Since the endorsement of the Voluntary Guidelines on the Responsible Governance of Tenure of Land, Fisheries and Forestry by the Committee on World Food Security in 2012, governments, the United Nations, activists, and lawyers have struggled to understand exactly what they require—if anything. On one level the question is simple and straightforward. Not only are the Guidelines voluntary on their face but the Committee on World Food Security (CFS) member states took pains to clarify that by voluntary they mean voluntary, i.e. not mandatory. One would think the matter settled.
When examined more closely, the matter can be seen as a bit more complicated. For one, the Guidelines clearly state that they are to be understood as consistent with international law and human rights standards. While not binding in themselves, the Guidelines embody many of those laws and standards, which are binding.
On one level, not every CFS member endorsing the Guidelines has joined all of the agreements that the Guidelines reflect, but many have. At a minimum, states that are parties to relevant agreements risk challenges that might arise from noncompliance with any relevant treaty obligation reflected in the Guidelines. Also, as a practical matter, states that act inconsistently with the Guidelines could face adverse publicity.
Yet from the standpoint of practicing lawyers, the Guidelines raise somewhat different considerations. Even if they do not require states to change their laws, should lawyers advise clients to follow them? Are private organizations and businesses obligated to adhere to the Guidelines?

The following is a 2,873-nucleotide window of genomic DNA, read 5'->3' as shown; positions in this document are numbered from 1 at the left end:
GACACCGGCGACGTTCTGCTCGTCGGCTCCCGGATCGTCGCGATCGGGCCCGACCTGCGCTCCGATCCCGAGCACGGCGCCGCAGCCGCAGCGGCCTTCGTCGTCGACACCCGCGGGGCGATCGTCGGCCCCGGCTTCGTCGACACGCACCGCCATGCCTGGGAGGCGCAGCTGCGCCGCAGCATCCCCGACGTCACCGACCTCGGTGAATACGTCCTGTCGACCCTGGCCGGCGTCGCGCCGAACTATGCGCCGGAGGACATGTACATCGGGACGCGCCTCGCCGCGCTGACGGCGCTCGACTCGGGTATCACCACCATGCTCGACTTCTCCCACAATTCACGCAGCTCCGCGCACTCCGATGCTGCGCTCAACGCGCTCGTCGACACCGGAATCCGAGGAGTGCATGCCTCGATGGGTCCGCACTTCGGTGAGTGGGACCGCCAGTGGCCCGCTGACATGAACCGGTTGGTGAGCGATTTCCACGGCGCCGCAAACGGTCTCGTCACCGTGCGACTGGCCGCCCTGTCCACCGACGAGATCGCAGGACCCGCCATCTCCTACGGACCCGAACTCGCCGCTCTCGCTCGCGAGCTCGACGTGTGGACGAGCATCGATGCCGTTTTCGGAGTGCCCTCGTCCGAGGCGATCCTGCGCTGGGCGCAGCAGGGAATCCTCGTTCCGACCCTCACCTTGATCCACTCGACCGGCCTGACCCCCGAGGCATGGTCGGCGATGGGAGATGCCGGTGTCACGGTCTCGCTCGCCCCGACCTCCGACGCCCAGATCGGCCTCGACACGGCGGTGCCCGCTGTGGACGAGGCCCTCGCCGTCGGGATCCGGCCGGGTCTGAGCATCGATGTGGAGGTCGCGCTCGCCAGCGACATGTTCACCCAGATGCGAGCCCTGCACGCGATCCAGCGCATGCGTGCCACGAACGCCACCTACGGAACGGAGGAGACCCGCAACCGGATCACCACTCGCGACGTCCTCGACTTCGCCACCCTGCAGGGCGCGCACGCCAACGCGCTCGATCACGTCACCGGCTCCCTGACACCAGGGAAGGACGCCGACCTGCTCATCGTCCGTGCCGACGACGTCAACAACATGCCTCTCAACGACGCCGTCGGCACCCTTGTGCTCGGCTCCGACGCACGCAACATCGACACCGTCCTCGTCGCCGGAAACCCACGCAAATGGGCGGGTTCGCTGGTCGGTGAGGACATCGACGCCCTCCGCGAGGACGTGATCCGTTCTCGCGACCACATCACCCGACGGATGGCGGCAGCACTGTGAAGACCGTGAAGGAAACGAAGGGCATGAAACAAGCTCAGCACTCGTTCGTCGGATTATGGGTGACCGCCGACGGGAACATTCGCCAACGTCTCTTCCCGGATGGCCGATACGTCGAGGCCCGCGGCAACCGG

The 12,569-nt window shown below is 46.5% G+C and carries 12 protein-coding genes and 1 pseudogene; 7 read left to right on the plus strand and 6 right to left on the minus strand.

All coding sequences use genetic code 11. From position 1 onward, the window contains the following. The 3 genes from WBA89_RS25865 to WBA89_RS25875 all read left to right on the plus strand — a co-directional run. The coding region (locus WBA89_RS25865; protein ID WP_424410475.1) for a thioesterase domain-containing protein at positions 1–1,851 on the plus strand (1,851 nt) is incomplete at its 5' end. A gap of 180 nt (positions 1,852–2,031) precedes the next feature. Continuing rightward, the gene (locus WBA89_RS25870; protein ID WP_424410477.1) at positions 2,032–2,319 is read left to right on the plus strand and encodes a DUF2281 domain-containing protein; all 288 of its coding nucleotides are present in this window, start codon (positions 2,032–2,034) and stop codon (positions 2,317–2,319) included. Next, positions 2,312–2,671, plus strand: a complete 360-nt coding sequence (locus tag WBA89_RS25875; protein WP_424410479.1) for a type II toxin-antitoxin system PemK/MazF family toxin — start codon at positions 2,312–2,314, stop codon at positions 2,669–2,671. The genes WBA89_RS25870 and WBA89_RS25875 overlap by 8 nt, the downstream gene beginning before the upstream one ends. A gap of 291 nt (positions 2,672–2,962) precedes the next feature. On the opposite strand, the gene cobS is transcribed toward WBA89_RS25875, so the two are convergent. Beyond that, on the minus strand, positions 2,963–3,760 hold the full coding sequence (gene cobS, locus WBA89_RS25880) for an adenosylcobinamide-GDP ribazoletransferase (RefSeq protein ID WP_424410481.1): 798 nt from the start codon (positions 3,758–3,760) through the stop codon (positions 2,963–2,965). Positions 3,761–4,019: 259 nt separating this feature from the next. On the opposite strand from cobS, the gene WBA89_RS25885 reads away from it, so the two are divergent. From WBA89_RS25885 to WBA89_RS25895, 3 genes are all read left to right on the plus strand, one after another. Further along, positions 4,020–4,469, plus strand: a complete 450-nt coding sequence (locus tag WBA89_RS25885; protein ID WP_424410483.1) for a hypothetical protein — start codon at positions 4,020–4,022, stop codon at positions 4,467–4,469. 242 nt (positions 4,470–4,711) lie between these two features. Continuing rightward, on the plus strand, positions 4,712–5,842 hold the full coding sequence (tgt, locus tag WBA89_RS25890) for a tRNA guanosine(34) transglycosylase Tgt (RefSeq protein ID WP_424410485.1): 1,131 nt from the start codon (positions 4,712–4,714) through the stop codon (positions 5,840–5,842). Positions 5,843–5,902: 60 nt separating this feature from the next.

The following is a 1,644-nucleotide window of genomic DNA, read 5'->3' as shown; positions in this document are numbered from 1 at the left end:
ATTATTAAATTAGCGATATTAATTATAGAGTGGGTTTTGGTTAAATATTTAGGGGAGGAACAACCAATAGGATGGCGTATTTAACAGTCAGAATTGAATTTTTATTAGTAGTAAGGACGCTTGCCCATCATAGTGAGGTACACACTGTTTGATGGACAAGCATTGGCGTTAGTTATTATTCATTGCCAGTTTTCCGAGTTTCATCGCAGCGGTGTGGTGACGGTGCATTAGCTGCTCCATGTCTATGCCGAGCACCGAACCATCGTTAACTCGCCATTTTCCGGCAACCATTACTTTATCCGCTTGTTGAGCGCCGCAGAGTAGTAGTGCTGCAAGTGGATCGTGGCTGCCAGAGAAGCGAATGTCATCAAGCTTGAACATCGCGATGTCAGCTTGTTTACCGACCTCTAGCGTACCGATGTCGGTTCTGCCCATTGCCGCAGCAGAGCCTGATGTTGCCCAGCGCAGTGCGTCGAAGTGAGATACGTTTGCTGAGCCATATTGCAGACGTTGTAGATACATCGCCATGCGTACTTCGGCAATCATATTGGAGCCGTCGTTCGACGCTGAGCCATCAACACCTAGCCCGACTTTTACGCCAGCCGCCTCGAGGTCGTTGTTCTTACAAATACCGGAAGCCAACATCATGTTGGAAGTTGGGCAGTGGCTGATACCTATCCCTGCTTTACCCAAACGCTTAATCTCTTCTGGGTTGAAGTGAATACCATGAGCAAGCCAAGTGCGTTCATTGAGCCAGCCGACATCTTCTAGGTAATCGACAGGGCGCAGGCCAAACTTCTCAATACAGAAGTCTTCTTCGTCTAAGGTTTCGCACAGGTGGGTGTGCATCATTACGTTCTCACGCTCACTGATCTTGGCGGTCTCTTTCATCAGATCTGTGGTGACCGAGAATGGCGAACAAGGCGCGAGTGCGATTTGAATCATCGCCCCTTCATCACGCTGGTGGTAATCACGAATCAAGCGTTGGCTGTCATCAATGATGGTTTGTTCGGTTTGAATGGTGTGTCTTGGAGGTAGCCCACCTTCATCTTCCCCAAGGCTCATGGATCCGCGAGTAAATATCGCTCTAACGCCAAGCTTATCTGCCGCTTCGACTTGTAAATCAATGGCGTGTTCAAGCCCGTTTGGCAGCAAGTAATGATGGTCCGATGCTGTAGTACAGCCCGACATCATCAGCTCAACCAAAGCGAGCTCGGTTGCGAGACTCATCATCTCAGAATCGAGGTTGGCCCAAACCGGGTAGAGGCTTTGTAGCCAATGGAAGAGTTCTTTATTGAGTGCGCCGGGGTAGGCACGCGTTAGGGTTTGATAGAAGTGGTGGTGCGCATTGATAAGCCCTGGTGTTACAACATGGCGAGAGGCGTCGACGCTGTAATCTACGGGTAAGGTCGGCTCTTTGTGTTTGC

This is one of the questions I and my co-authors addressed in the recent book Responsible Governance of Tenure and the Law: A Guide for Lawyers and Other Legal Service Providers published by FAO in May 2016.
While the Guidelines themselves may be a voluntary instrument, many their elements involve matters of obligation for lawyers. Specifically, in many jurisdictions lawyers have professional responsibility obligations to uphold the rule of law. Not only do the Guidelines affirm the rule of law, but many elements of the Guidelines embody its core elements. Examples include ensuring access to justice and effective means of dispute resolution, access to effective remedies, transparency in legal rules and tenure transactions, and fairness in consultation with affected communities. The Guidelines call for professional associations to “develop, publicize and monitor the implementation of high levels of ethical behavior” and for professionals to adhere to those standards or face disciplinary measures.
The International Bar Association reached similar conclusions in its recently released Practical Guidance on Human Rights and Business for Business Lawyers. Recognizing that the UN Guiding Principles on Business and Human Rights are a voluntary instrument, the IBA found that
“Much of its content was already legally required before the UNGPs were endorsed; that is, the domestic law of many States had already required business to respect human rights in numerous areas, such as antidiscrimination, workers’ rights, workplace and public health and safety, and privacy. And […], the content of the UNGPs have in fact become increasingly reflected in legislation and regulation, in commercial and financial transactions and agreements, and in the advocacy of civil society.”
The development of instruments such as the Guidelines or UN Guiding Principles provide needed clarity on these crucial subjects. Lawyers should avoid mistaking their voluntary nature with grounds to discount their normative weight.